As semiconductor device feature sizes shrink and new nanoscale materials are developed, traditional characterization tools used to study local changes within semiconductors and electronic circuits start becoming obsolete. With in situ TEM, you can image systems at atomic resolution to conduct understand working conditions or test the performance of new devices and materials in your lab.
Follow resistive switching processes, charge and discharge nanobatteries while measuring columbic efficiency, and study your materials’ electrical properties at high temperature, all without compromising on resolution.Click here to learn more about our in situ heating and biasing
Mapping the chemical stability of thermoelectric materials in the SEM
Phase transformations in magnetic iron-based nanoparticles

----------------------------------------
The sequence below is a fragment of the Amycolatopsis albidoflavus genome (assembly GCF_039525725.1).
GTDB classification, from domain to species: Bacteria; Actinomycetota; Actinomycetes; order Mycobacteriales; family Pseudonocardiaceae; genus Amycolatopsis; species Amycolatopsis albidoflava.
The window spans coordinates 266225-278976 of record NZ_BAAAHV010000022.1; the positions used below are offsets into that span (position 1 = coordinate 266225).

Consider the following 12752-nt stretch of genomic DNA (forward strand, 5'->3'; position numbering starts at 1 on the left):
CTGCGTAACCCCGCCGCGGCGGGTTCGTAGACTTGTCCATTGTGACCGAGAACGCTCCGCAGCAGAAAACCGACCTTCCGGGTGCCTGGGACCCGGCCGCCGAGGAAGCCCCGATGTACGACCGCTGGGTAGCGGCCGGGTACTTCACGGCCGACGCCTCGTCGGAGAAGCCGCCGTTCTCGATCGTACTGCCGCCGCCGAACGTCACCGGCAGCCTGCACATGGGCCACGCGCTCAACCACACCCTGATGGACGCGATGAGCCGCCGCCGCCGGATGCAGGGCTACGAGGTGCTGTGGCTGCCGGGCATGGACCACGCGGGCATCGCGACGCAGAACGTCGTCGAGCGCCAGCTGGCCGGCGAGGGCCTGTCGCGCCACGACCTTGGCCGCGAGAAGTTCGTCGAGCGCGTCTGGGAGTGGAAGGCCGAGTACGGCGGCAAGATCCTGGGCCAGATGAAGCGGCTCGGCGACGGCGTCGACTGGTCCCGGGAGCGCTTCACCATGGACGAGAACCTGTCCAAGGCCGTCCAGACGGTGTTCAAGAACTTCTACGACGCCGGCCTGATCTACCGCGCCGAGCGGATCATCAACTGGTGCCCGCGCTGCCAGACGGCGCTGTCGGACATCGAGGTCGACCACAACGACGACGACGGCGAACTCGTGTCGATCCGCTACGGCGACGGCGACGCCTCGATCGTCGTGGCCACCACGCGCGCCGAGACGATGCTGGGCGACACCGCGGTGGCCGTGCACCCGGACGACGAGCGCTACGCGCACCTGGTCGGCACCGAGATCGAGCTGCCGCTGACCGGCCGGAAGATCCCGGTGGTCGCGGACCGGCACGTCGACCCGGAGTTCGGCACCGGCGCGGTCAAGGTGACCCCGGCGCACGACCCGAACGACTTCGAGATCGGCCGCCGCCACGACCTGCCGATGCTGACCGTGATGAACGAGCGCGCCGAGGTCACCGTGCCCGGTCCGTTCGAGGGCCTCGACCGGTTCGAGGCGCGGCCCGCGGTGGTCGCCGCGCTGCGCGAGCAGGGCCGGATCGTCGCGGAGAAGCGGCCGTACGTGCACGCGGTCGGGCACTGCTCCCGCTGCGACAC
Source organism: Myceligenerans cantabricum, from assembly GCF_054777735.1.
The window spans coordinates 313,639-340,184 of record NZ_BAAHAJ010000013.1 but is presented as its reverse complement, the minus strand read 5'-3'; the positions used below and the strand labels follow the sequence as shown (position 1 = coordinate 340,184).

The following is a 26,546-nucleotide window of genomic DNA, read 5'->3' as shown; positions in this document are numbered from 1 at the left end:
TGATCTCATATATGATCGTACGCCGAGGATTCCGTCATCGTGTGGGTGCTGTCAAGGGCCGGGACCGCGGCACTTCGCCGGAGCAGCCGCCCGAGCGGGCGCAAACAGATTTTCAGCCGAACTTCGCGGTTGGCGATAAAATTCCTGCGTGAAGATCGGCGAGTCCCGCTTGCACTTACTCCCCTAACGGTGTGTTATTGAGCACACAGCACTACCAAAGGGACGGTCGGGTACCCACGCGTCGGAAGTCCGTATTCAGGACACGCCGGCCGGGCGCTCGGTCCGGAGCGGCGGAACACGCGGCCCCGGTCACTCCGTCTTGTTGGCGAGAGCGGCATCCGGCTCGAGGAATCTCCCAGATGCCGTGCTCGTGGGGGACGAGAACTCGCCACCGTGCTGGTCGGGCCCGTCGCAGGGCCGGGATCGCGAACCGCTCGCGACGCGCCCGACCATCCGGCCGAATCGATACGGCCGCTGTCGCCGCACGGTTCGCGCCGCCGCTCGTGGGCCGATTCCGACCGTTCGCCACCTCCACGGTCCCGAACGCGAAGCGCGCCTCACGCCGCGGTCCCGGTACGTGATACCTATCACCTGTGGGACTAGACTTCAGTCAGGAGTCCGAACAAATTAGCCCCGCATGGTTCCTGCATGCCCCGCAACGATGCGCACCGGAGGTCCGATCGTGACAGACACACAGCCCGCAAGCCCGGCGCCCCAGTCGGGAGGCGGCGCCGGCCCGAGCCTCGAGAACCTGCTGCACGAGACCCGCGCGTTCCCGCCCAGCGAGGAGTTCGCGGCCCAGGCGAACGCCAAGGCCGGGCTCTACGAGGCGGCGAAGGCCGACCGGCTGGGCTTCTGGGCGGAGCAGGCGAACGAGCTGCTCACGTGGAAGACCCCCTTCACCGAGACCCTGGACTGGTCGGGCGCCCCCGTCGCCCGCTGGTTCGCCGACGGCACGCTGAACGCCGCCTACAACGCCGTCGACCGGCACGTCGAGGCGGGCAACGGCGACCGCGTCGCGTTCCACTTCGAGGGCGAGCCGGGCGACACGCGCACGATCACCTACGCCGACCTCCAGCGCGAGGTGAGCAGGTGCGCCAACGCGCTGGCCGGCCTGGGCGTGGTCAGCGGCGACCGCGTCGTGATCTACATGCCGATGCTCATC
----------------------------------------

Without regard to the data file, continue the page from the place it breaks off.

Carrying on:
Exploring electrical switching mechanisms of nanoscale ReRAM devices
Using precise electrical biases to reduce defect density in graphene sheets
Improving coulombic efficiency of lithium-ion batteries with in situ quantitative electrochemistry
Watch dynamic behavior of real samples in situ.
Read more about the observation of charging and discharging of lithium batteries via in situ TEM by Mehdi et al. here: https://pubs.acs.org/doi/10.1021/acs.nanolett.5b00175
Using the Protochips Fusion System in the SEM, we show Schott glass melting at ~620 °C. Its known melting point is 622 °C. This demonstrates the accuracy of the Fusion heating system. For more information on Fusion, visit www.protochips.com/fusion.
This video shows gold nanoparticles at 600 C. The video shows the stability of the Protochips Fusion™ at high temperatures and the ability to resolve dynamic events with sub-Angstrom resolution. The initial video was taken at 1 frame per second, and then sped up to 5 frames per second using video editing software later. The video was taken in the TEAM 0.5 microscope (FEI Titan, 300 kV, Cs aberration correction, monochromator) at Berkeley National Laboratory, Berkeley, California.